• Myths and outright lies about the alleged benefits of genetically engineered crops (GE crops or GMOs) persist only because the multinationals that profit from them have put so much effort into spreading them around.
They want you to believe that GMOs will feed the world; that they are more productive; that they will eliminate the use of agrichemicals; that they can coexist with other crops and that they are perfectly safe for humans and the environment.
False in every case and in this article we’ll show how easy it is to debunk these myths. All it takes is a dispassionate, objective look at 20 years of commercial GE planting and the research that supposedly backs it up. The conclusion is clear: GMOs are part of the problem, not part of the solution.
Myth: GE crops will end world hunger.
Fact: GE crops have nothing to do with ending world hunger, no matter how much GE spokespeople like to expound on this topic. Three comments give the lie to their claim: FAO data clearly show that the world produces plenty of food to feed everyone, year after year. Yet hunger is still with us. That’s because hunger is not primarily a question of productivity but of access to arable land and resources. Put bluntly, hunger is caused by poverty and exclusion.
Today’s commercial GE crops weren’t designed to fight hunger in the first place. They aren’t even mainly for human consumption. Practically the entire area planted to GE crops consists of soybeans, corn, canola and cotton. The first three of these are used almost exclusively to make cattle feed, car fuel and industrial oils for the United States and Europe, while cotton goes into clothing.
More damning, there appears to be an iniquitous cause-and-effect relationship between GE crops and rural hunger. In countries like Brazil and Argentina, gigantic “green deserts” of corn and soybeans invade peasants’ land, depriving them – or outright robbing them – of their means of subsistence. The consequence is hunger, abject poverty and agrotoxin poisoning for rural people. The truth is that GE crops are edging out food on millions of hectares of fertile farmland.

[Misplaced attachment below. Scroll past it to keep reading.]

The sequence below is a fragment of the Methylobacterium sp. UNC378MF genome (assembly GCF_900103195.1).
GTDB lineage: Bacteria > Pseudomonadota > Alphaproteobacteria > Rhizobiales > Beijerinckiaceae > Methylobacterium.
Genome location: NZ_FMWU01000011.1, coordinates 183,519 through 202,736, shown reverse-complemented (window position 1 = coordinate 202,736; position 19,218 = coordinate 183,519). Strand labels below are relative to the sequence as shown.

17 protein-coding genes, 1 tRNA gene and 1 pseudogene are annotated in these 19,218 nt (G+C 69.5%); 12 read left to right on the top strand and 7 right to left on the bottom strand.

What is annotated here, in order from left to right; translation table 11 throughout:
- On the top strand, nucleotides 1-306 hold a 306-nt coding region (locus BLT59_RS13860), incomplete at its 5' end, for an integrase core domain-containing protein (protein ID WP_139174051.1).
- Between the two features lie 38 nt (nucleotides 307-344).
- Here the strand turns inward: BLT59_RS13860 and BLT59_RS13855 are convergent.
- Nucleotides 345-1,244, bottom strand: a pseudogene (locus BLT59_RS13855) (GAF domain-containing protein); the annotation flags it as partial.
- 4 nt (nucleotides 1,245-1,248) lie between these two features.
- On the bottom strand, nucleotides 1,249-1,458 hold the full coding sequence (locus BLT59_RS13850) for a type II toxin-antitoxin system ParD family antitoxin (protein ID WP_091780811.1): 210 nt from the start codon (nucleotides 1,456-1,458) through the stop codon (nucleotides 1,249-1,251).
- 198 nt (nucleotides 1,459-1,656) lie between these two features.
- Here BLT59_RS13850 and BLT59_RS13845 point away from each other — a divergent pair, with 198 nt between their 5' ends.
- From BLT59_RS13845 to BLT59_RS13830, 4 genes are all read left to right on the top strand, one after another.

In the year GMO seeds were first planted, 800 million people worldwide were hungry. Today, with millions of hectares of GMOs in production, one billion are hungry. When exactly do these crops start “feeding the world”?
Myth: GE crops are more productive.
Fact: Not true. Look at the data from the country with the longest experience of GMOs: the United States. In the most extensive and rigorous study, the Union of Concerned Scientists analyzed 20 years of GE crops and concluded that genetically engineered herbicide-tolerant soybeans and corn are no more productive than conventional plants and methods. Furthermore, 86% of the corn productivity increases obtained in the past 20 years have been due to conventional methods and practices. Other studies have found GE productivity to be lower than conventional.
Crop plants are complex living beings, not Lego blocks. Their productivity is a function of multiple genetic and environmental factors, not some elusive “productivity gene.” You can’t just flip a genetic switch and turn on high productivity, nor would any responsible genetic engineer make such a claim. Even after all this time, GE methods are quite rudimentary. Proponents of the technology count it a success if they manage to transfer even two or three functional genes into one plant.